Divisions Within Palestine Leaves Uncertainty in Region

Nearly a year since Hamas and Fatah signed a "national reconciliation" agreement, the two are no nearer to bridging their differences or tackling the mounting challenges Palestinians' face.
In recent weeks, a flurry of envoys has beaten a path to Gaza's door: representatives from Qatar, Turkey, the United Nations, the European Union and former U.S. president Jimmy Carter have all visited or tried to visit.
Yet the result has been the same: no success in reconciling Hamas, the Islamist movement that has controlled Gaza since 2007, and Fatah, the more secular, Western-backed party that runs the Palestinian administration from the West Bank.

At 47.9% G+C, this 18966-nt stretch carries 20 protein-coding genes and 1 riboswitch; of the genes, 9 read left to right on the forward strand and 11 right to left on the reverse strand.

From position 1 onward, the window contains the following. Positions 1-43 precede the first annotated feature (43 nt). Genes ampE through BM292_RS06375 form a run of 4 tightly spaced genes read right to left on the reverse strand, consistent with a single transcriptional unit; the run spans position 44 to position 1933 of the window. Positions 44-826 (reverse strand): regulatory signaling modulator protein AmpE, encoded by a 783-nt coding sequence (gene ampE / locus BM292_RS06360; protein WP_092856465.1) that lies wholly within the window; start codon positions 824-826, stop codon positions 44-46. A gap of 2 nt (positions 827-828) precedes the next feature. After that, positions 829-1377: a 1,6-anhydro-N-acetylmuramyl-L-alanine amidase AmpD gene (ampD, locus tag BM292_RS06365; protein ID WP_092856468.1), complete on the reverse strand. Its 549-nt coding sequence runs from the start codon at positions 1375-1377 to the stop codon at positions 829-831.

Fatah is convinced Hamas, which fought a war with Israel in Gaza nine months ago, is trying to carve out an Islamist fiefdom in the 360 square kilometers of the Gaza Strip. Hamas goads Fatah about its unwillingness to hold elections out of fear it will lose and Hamas will end up in full control.
Such deep internal divisions are in part the reason why Israel repeats that it has no Palestinian partner to deal with, making a return to peace negotiations near impossible.



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